Barcelona through different eyes

One of the more curious sights you come across in Barcelona these days is that of a tourist curiously sniffing around a bicing stop. This is one of the few services the city offers that are forbidden to them. Like us, a tourist gets the metro, a bus or a taxi, but often, after looking in bewilderment at all those bikes lined up, they opt for one of the oldest things in the world: walking.

© Montse García
The parish of Sant Agustí Nou. On Sundays, you can hear masses given in Tagalog.

Accustomed as we are to rushing around on wheels, tourists can teach us to experience the city at a different pace, to see it from a different perspective. The gaze they cast over our streets and monuments is a reflection that shows us an image of what we are. It is also true that the memory of Barcelona they take away with them is largely linked to the traces and pointers we leave. We can indeed learn a lot from tourists, and one of these things is to start walking round the city again and paying attention to it.

Often we tend to think of tourists as gregarious little ants that only want to follow the usual routes round Gothic and Modernist Barcelona, but the reality is that lots of them are curious enough to lose themselves in the city, exploring neighbourhoods far from the centre and nooks and crannies that are hard to find in the guidebooks. And they discover marvels we no longer know how to appreciate.

For this issue of Barcelona Metròpolis we have asked nine authors to find us alternative and unusual routes round the city. The Barcelona of passageways and tunnels coexists with Masonic and Roman Barcelona. Decentralising tourism is not just a circulatory strategy, but one related to heritage, too.

In a letter written in 1903 to the editor of El Liberal, the writer Benito Pérez Galdós recalls his first stay here, in 1868, when Barcelona had already snapped “the belt of walls holding in the body of this historical city and was beginning to stretch its robust limbs, nourished by powerful blood”. Then, the sea and the mountains became Barcelona’s walls but today, paradoxically, the maritime highway has become the gateway for tourists and the mountains will be easier to cross once the Carretera de les Aigües has been turned into a huge green corridor. Barcelona Metròpolis invites you to break down some of the invisible walls that we have built round our fixed idea of Barcelona.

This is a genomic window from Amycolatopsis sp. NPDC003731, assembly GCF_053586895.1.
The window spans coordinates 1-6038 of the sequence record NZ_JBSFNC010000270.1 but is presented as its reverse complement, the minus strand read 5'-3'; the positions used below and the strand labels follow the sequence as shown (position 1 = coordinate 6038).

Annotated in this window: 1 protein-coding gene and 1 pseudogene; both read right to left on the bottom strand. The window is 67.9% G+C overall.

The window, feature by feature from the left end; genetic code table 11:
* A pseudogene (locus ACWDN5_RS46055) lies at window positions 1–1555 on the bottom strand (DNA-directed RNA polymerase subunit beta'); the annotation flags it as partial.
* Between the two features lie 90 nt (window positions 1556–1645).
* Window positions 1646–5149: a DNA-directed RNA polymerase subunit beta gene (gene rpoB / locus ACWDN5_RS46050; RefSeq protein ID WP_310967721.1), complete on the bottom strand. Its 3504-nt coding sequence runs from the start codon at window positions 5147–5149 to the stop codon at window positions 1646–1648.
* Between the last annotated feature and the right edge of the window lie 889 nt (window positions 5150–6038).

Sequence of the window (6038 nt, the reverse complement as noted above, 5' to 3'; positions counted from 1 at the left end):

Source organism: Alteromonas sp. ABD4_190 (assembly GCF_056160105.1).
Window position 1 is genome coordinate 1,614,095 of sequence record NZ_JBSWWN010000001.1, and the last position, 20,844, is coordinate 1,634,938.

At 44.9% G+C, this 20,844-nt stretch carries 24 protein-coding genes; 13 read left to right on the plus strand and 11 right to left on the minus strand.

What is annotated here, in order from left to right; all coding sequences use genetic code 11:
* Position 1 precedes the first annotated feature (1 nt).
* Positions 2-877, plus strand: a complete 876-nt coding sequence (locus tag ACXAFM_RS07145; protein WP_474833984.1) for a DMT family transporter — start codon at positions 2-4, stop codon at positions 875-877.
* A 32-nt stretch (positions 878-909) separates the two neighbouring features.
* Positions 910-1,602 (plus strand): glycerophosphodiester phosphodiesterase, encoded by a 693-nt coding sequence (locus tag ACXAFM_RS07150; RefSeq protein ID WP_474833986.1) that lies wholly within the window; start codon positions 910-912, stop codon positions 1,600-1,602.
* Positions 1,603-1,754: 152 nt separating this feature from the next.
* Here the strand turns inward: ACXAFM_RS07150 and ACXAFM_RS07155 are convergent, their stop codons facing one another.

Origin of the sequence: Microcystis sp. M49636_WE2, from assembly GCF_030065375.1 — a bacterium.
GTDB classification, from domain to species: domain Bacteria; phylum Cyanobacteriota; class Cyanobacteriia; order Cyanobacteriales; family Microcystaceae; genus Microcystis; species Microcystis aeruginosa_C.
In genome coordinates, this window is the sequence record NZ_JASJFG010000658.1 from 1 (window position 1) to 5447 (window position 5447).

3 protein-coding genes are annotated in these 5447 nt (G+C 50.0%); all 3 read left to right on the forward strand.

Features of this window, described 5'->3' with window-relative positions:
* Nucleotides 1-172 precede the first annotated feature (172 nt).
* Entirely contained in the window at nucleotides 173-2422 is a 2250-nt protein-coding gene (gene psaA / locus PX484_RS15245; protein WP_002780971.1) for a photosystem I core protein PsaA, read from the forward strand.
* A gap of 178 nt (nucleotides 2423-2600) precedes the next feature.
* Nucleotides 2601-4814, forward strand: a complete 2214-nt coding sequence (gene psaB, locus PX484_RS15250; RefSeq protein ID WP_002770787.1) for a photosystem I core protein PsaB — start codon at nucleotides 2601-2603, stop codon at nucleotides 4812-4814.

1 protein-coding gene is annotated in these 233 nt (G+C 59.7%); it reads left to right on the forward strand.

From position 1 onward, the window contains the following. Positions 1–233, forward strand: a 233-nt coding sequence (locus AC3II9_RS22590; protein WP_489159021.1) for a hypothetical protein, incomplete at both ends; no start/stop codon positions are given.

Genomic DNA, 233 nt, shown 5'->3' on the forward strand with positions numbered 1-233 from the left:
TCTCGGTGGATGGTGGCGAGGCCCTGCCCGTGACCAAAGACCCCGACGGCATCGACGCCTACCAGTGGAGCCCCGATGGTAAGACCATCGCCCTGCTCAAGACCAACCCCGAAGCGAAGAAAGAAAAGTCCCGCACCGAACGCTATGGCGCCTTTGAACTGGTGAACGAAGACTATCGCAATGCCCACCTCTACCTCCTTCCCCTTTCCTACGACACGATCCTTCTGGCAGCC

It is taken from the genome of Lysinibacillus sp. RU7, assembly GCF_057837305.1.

© Mediapro – Antena 3 Films / Gravier Productions / Àlbum
A scene of the film `Vicky, Cristina, Barcelona’ that takes place in La Pedrera.

Barcelona takes sixth position in the first world ranking of cities that have the best reputation or brand, according to the Guardian Cities Global Brand Survey, conducted by Saffron Brand Consultants, who have produced an index of the world’s 57 main cities. We must thank a lot of people for their efforts which have led to this recognition, but we must also honour it by living up to it and being faithful to what we are.

Not long ago, some art history students made an unusual discovery on Passeig de Gràcia: some council workers, who were retiling the pavement with Gaudí motifs, were not fitting the pieces of the mosaic together correctly. An insignificant incident yet a very encouraging one, because it gives us grounds for believing there are still citizens who are alert, keeping an eye on the integrity and authenticity of our cityscape. A city is alive if its relics are still alive.

If we limit ourselves to what predictable, easy, safe tourism gives us, we confine our visitors to banal truths, vulgar stereotypes, the traditional little postcard, in short, to a truism that ends up being false because it is so common. If, on the other hand, we showed them our hidden corners, revealed the secrets of our history, invited them into the city, which is our real home, that would be an exercise in altruism.

Marc Puig i Guàrdia

Director of Communications and Citizen Service

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